signed by not less than Ave qualified electors
of the town. Prior to the day of election, the
recorder shall prepare the ballots and cause
them to be printed as required by the general
election laws of the state of Oregon, and shall
provide one ballot box, the poli books, tally
sheets, stationary and other articles neces
sary for conducting said election according to
the laws of Oregon, and shall deliver the
same to the Judges of election at? the time of
opening tne pons ior election.
Sec. 5. It shall be the duty of the marshal to
secure the use of the place designated by the
council for a polling place, and shall cause the
same to be suitably provided for election, ac
cording to the laws of Oregon.
Bee. IS. The returns of the election shall be
filed with the recorder Immediately after they
shall have been completed; the common coun
cil shall canvass the returns of the election at
its next meeting thereafter. A written state
ment of the canvass shall be made and signed
by the mayor and recorder and filed with the
recorder, which must contain the whole num
ber of votes given at such election; the num
ber given for each candidate for office, and
the names of persons elected, and to what
office, as defermined by a majority of the
council. The persons receiving, respectively,
the highest number of votes for the several
offices to be filled, shall be declared duly elect-
en to sucn omces: rroviaea, mat in case oi a
tie vote between candidates, or of a contest.
the council shall determine the same accord-.
ing to the general election Jaws of the state of
Sec. 7. Immediately after the completion of
tne canvass, tne recorder must make ana sign
a certificate of election for each person de
clared thereby to be elected, and deliver the
same to him on demand.
Passed the Common Council of the town of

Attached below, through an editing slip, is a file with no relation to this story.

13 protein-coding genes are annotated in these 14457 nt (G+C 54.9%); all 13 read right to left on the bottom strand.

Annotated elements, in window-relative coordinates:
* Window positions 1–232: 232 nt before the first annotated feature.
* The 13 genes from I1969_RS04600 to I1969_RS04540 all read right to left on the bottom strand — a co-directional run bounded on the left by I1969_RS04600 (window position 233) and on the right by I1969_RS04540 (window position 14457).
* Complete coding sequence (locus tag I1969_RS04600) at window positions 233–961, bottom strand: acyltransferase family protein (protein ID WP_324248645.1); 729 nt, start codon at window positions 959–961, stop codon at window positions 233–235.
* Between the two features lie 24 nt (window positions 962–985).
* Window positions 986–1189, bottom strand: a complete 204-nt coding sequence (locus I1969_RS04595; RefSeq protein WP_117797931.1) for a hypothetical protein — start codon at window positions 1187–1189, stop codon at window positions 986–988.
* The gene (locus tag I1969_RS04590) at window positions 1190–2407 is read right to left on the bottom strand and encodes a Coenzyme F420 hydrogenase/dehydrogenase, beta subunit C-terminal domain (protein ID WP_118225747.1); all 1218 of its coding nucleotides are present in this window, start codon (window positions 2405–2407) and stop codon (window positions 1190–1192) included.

Hood River the 13th day of November, 1805,
and approved by me this 13th day of No-
C. M. WOLFABD, Mayor.
Attest: C. P. Hkalp, Recorder.
Whom it May Concern.
I wish to settle all outstanding accounts.
If I have missed any one, please address me
at Linnton, uregon. jAMJis ta. irjiM,
. TO CREDITORS.
Notice is hereby given that the undersigned
has been duly appointed by the honorable
county court oi wasco county, uregon, aa
ministrator of the estate ol Martha Purser, de
ceased. All persons having claims against
said estate art; notilied to present the same to
me in Hood Kiver, wasco- county, uregon,
within six months of the date of this notice.
Dated November 11, 1895.
. A. 8. BLOWERS.
Administrator of the Estate of Martha Purser,
aeceasea. v mocua
Fruit Farm for Sale.
I will sell my place, 2 miles from the town
of Hood River, near a graded school, contain
ing -iU d. J I "wuoo OI1U UU11I, ohuiik
spring, wind mill, 1 acres in orchard,
acre in strawDerries, an iencea, including
stock and farm implements, for $1800.
nl FRED HOWE, Hood River.
Farm to Rent.
I will rent for CAfH, my Hood River
farm (excentlns residence! for a term of years.
It has about five acres of Clark's Seedling
B 1,141V, UCI 1 ICQ, til IC VII AW J Ul 1111 V11CT1 1 ICO,
one acre Crawford peaches. Abundance of
water ior irrigation. Appiy, lor iurtner in
formation, to MR. or MRS. H. C. COE,
nl Hood River, Or.
NOTICE FOR PUBLICATION.
Land Office at Vancouver, Wash., Oct. 24,
1895. Notice Is hereby given that the follow
ing-named settler has filed notice of his in
tention to make nnai proor in support ot nis
claim, and that said proof will ne made be
fore w. R. Dunbar, Commissioner U. S. Cir
cuit Court for District of Washington, at his
office in Goldendale, Wash., on Dec. 10, 1895,
WILLIAM B. COLE,
H. E. No. 77M for the S. of S. E. seo-
uuu iiwniiip o uui ui, range ii ciujb, n n
He names the following witnesses to prove
his continuous residence upon and cultiva
tion of, said land, viz:
Bert C. Dymond and Courtland W. Chap
man of Pulda P. O., Washington; Robert Bar
ker and Richard Granville of Glenwood P. O.,
nld6 GEO. H. STEVENSON, Register.
Horses for Sale or Trade
Four head of Horses; one 6-; ear old mare,
one 4-year-old gelding, and two coming 8
year-old colts sired by "Midnight;" dams be
long to F. II. Button. F. C. BROSIUS.
r 1 1 1 TO T A TyrT? is kept on file at
l-tilO rJXr JhH, E. C. Dake's Ad
vertising Agency, 64 and 65 Merchant's Ex
change, San Francisco, where -contracts for
advertising can be made for It. .
Strawberry Land. ,
I will lease on iavorable terms one of the
best and very earliest tracts of Strawberry